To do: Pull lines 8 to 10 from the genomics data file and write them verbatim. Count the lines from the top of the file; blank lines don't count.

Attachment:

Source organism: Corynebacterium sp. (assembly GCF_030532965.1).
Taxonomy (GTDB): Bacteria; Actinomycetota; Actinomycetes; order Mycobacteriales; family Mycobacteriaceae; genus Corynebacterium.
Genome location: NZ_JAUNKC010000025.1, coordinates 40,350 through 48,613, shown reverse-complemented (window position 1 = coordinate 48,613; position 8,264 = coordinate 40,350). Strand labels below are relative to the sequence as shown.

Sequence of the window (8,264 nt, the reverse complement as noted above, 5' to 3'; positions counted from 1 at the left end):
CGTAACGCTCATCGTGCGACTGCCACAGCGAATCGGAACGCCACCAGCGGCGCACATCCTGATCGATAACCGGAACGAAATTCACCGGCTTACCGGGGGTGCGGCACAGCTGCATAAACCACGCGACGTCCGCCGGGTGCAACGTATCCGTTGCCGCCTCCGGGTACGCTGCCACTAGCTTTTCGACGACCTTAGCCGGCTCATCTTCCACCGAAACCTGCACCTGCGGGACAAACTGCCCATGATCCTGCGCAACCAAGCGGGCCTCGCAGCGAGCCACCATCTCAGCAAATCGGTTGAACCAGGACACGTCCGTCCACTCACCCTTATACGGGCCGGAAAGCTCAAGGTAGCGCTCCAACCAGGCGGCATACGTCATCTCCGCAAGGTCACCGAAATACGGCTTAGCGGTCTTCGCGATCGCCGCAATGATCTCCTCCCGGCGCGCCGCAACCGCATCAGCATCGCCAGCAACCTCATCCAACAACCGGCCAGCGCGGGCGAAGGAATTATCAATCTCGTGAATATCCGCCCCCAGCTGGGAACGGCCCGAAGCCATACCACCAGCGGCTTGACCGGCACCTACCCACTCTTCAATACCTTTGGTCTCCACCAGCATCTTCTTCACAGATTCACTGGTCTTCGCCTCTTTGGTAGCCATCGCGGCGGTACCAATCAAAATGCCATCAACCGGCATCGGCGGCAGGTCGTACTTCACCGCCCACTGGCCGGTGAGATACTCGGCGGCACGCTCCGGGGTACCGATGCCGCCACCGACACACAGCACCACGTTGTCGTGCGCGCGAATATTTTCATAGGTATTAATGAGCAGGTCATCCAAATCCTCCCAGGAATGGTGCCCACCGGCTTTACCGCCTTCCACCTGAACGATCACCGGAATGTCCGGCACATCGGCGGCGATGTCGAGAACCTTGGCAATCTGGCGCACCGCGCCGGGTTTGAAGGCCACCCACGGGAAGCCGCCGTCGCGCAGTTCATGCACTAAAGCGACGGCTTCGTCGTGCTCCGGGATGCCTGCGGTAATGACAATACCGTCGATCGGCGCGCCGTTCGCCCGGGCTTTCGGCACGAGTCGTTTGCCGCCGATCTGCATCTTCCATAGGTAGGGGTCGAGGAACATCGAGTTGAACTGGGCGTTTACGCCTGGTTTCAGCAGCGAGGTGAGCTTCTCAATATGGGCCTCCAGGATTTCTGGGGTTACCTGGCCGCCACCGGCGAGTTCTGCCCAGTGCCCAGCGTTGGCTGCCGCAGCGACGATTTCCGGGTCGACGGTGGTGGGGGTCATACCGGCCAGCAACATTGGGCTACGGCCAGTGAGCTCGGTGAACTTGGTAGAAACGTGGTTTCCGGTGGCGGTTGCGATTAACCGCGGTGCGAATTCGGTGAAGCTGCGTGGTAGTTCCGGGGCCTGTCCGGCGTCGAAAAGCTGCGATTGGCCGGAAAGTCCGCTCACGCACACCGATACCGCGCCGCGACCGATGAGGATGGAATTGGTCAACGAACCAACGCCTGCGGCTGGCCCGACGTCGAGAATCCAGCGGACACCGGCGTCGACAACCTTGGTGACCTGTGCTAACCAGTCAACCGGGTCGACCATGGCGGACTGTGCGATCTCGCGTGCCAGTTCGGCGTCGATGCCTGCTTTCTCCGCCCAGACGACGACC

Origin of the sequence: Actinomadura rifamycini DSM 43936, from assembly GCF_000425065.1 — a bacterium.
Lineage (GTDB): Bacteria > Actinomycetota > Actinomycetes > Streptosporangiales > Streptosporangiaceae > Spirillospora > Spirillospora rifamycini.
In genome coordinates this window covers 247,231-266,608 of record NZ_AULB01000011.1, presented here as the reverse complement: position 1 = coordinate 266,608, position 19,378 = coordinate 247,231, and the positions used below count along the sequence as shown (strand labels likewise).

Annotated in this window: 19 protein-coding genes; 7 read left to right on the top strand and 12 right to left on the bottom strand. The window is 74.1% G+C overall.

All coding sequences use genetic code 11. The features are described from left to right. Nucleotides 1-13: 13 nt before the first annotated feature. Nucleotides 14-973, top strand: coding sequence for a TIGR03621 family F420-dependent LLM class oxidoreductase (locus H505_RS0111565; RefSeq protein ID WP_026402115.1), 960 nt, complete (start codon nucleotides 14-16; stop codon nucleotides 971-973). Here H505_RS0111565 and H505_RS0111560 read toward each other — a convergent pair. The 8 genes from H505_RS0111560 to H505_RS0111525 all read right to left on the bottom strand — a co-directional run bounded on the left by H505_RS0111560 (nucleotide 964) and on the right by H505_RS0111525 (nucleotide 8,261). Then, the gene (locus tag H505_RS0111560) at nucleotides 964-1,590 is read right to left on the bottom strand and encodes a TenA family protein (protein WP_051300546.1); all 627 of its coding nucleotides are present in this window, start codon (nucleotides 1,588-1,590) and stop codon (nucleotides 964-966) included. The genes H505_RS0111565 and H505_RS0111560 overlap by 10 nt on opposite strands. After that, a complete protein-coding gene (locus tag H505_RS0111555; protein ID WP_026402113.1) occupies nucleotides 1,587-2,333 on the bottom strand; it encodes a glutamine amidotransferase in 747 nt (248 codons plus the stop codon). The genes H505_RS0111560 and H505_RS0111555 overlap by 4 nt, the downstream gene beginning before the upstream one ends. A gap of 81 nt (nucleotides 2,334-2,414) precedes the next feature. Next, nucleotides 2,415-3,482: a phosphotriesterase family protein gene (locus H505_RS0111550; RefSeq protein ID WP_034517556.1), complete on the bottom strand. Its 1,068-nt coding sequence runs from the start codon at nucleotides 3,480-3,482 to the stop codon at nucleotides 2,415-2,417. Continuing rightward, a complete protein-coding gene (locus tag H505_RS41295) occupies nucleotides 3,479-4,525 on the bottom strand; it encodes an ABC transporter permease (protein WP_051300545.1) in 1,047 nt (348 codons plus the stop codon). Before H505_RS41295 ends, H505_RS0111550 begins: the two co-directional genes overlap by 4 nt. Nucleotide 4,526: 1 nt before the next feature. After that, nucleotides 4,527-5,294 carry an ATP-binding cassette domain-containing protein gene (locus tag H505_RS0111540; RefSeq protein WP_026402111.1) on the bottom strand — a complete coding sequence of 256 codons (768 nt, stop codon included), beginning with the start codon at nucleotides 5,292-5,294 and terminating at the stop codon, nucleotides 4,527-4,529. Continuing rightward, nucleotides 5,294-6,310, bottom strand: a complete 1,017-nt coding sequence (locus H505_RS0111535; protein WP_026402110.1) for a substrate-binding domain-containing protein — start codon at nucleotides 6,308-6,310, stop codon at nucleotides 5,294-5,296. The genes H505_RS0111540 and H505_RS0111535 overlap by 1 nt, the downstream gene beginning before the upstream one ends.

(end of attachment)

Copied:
In genome coordinates this window covers 247,231-266,608 of record NZ_AULB01000011.1, presented here as the reverse complement: position 1 = coordinate 266,608, position 19,378 = coordinate 247,231, and the positions used below count along the sequence as shown (strand labels likewise).

Annotated in this window: 19 protein-coding genes; 7 read left to right on the top strand and 12 right to left on the bottom strand. The window is 74.1% G+C overall.

All coding sequences use genetic code 11. The features are described from left to right. Nucleotides 1-13: 13 nt before the first annotated feature. Nucleotides 14-973, top strand: coding sequence for a TIGR03621 family F420-dependent LLM class oxidoreductase (locus H505_RS0111565; RefSeq protein ID WP_026402115.1), 960 nt, complete (start codon nucleotides 14-16; stop codon nucleotides 971-973). Here H505_RS0111565 and H505_RS0111560 read toward each other — a convergent pair. The 8 genes from H505_RS0111560 to H505_RS0111525 all read right to left on the bottom strand — a co-directional run bounded on the left by H505_RS0111560 (nucleotide 964) and on the right by H505_RS0111525 (nucleotide 8,261). Then, the gene (locus tag H505_RS0111560) at nucleotides 964-1,590 is read right to left on the bottom strand and encodes a TenA family protein (protein WP_051300546.1); all 627 of its coding nucleotides are present in this window, start codon (nucleotides 1,588-1,590) and stop codon (nucleotides 964-966) included. The genes H505_RS0111565 and H505_RS0111560 overlap by 10 nt on opposite strands. After that, a complete protein-coding gene (locus tag H505_RS0111555; protein ID WP_026402113.1) occupies nucleotides 1,587-2,333 on the bottom strand; it encodes a glutamine amidotransferase in 747 nt (248 codons plus the stop codon). The genes H505_RS0111560 and H505_RS0111555 overlap by 4 nt, the downstream gene beginning before the upstream one ends. A gap of 81 nt (nucleotides 2,334-2,414) precedes the next feature. Next, nucleotides 2,415-3,482: a phosphotriesterase family protein gene (locus H505_RS0111550; RefSeq protein ID WP_034517556.1), complete on the bottom strand. Its 1,068-nt coding sequence runs from the start codon at nucleotides 3,480-3,482 to the stop codon at nucleotides 2,415-2,417. Continuing rightward, a complete protein-coding gene (locus tag H505_RS41295) occupies nucleotides 3,479-4,525 on the bottom strand; it encodes an ABC transporter permease (protein WP_051300545.1) in 1,047 nt (348 codons plus the stop codon). Before H505_RS41295 ends, H505_RS0111550 begins: the two co-directional genes overlap by 4 nt. Nucleotide 4,526: 1 nt before the next feature. After that, nucleotides 4,527-5,294 carry an ATP-binding cassette domain-containing protein gene (locus tag H505_RS0111540; RefSeq protein WP_026402111.1) on the bottom strand — a complete coding sequence of 256 codons (768 nt, stop codon included), beginning with the start codon at nucleotides 5,292-5,294 and terminating at the stop codon, nucleotides 4,527-4,529. Continuing rightward, nucleotides 5,294-6,310, bottom strand: a complete 1,017-nt coding sequence (locus H505_RS0111535; protein WP_026402110.1) for a substrate-binding domain-containing protein — start codon at nucleotides 6,308-6,310, stop codon at nucleotides 5,294-5,296. The genes H505_RS0111540 and H505_RS0111535 overlap by 1 nt, the downstream gene beginning before the upstream one ends.